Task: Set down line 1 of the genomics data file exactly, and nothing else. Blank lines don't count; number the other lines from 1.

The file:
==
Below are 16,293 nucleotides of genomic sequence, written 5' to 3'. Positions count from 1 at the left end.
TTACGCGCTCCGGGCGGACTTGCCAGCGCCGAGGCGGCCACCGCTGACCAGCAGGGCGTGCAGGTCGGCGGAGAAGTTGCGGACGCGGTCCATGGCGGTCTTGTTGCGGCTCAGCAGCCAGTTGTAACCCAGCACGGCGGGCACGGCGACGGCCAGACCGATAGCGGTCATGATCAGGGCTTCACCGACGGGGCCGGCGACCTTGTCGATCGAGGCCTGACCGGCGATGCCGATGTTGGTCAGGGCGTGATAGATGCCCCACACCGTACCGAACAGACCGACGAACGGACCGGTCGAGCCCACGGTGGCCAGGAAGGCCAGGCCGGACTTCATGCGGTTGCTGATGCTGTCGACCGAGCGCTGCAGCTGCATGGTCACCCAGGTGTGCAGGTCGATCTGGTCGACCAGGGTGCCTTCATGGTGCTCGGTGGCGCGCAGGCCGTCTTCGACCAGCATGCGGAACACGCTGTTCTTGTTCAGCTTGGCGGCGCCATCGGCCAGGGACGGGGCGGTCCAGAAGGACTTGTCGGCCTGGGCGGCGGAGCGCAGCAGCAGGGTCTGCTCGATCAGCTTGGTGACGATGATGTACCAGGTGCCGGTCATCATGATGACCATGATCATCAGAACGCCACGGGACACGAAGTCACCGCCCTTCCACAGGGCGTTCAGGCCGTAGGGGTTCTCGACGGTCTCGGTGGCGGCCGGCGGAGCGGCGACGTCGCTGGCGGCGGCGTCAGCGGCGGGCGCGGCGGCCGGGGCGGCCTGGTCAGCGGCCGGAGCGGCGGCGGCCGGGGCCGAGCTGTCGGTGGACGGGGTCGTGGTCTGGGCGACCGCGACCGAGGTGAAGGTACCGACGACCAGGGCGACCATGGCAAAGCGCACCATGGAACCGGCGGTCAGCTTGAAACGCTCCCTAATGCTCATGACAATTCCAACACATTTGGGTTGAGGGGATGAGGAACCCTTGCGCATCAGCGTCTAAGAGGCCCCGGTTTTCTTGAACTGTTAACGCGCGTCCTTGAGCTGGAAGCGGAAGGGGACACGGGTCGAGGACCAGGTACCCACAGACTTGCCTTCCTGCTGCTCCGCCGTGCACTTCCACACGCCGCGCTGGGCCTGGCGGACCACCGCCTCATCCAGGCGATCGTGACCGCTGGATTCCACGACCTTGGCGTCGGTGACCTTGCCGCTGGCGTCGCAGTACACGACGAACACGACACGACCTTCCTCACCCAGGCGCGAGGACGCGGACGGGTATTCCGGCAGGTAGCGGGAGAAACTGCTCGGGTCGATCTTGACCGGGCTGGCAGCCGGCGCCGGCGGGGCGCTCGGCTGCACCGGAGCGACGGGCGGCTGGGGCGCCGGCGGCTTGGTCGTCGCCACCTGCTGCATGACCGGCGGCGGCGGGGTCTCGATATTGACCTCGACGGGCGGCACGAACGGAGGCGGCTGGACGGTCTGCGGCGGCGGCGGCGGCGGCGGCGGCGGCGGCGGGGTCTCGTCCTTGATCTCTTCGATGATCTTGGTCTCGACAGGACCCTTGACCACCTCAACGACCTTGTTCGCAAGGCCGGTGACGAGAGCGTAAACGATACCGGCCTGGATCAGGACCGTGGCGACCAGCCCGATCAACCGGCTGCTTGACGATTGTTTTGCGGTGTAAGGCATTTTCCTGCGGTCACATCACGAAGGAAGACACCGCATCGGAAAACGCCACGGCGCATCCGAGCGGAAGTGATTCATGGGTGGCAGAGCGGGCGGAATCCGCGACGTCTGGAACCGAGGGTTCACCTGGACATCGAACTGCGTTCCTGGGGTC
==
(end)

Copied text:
Below are 16,293 nucleotides of genomic sequence, written 5' to 3'. Positions count from 1 at the left end.